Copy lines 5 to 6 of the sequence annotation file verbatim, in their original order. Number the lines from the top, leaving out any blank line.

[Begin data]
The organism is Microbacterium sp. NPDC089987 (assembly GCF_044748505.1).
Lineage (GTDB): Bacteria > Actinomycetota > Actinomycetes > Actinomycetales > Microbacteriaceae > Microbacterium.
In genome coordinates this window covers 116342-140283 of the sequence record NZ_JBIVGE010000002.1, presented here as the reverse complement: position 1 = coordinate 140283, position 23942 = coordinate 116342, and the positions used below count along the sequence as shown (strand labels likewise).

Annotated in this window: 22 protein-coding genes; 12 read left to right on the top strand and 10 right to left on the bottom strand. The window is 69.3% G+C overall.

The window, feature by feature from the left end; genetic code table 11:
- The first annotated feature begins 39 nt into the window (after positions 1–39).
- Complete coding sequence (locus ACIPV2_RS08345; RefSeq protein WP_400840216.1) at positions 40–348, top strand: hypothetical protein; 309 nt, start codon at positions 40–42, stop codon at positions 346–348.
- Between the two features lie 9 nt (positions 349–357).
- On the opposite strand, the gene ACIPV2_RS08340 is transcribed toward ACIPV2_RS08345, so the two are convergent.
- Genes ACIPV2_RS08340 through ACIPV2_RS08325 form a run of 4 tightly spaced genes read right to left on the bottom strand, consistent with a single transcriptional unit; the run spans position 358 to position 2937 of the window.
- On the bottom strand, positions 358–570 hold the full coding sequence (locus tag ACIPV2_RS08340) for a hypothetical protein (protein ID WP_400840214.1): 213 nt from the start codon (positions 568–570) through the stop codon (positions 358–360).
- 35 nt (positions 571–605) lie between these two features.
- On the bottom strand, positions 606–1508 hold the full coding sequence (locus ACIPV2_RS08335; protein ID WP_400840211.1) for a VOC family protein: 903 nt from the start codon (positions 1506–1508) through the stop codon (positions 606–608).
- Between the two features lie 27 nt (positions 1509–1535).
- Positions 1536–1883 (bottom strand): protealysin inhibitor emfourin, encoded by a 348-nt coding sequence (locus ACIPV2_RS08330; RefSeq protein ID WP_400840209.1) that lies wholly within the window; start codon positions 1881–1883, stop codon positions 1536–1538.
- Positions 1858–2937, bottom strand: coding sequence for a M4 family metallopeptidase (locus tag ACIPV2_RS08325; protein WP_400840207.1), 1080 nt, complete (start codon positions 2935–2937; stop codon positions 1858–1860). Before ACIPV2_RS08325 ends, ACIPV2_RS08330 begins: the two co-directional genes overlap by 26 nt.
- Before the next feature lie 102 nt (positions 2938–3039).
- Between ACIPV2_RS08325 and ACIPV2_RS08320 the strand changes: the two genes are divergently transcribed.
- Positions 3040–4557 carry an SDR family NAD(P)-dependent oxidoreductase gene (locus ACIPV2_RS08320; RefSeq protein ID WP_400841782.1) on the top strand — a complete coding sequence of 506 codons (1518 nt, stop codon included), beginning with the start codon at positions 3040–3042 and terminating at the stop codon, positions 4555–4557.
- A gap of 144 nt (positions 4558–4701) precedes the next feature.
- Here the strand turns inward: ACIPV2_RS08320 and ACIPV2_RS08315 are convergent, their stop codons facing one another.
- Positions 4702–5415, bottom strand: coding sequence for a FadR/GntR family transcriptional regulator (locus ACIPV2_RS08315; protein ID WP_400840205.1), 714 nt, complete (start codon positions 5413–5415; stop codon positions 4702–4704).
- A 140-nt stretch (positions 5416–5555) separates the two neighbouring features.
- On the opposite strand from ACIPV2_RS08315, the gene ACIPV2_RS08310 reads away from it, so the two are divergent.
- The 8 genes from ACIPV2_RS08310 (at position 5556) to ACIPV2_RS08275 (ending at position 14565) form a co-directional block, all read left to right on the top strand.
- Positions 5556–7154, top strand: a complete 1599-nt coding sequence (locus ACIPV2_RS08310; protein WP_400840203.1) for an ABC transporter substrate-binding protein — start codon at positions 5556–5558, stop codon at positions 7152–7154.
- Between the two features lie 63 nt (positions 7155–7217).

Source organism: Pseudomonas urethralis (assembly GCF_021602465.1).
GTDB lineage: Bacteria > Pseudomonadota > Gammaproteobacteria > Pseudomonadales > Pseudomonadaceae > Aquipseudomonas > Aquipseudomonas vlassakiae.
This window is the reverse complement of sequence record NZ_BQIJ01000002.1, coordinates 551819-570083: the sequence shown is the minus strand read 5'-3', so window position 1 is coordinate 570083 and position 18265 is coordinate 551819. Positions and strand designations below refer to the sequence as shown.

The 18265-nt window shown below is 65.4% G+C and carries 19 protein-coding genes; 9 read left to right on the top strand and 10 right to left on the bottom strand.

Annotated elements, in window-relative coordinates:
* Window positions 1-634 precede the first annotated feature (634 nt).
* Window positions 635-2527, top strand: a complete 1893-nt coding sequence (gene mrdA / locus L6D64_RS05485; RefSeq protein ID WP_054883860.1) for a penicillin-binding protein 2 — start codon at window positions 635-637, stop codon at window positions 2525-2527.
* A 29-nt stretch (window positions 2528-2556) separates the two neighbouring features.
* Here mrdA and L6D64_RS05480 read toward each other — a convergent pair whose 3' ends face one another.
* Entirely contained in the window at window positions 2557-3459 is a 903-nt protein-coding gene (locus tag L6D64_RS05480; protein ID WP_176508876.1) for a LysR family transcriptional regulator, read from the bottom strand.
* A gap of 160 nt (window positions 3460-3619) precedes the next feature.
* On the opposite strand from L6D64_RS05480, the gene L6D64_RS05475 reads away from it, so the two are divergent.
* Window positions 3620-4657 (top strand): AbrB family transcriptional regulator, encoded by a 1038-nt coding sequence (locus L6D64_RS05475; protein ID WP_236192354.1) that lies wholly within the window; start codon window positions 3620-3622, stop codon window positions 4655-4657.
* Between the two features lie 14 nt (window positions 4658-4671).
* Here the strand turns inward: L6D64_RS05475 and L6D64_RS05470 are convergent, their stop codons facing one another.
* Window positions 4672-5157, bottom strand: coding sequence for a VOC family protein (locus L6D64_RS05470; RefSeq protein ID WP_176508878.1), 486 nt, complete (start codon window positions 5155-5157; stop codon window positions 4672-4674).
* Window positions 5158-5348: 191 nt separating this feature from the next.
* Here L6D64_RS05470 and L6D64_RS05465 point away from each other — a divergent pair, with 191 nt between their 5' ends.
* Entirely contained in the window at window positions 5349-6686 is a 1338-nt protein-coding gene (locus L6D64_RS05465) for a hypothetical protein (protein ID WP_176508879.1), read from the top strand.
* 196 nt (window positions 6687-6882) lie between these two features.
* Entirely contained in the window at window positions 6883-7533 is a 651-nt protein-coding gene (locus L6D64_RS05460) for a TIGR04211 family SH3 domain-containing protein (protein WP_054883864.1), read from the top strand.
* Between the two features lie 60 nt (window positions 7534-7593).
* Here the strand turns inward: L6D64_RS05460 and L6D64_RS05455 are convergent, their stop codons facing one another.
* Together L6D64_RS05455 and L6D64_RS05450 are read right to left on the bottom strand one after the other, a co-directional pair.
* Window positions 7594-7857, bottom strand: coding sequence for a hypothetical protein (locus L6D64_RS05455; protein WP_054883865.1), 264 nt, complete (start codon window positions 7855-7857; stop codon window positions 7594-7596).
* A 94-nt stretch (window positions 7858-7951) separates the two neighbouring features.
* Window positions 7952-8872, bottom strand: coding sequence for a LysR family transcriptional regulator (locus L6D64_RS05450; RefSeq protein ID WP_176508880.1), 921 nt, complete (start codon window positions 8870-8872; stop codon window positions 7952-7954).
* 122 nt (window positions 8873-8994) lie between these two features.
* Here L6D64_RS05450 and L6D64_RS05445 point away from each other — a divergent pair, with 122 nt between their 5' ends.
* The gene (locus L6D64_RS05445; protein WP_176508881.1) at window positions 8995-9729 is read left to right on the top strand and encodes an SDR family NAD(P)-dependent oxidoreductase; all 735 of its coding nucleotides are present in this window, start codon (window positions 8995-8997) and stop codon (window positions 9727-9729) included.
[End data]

The window, feature by feature from the left end; genetic code table 11:
- The first annotated feature begins 39 nt into the window (after positions 1–39).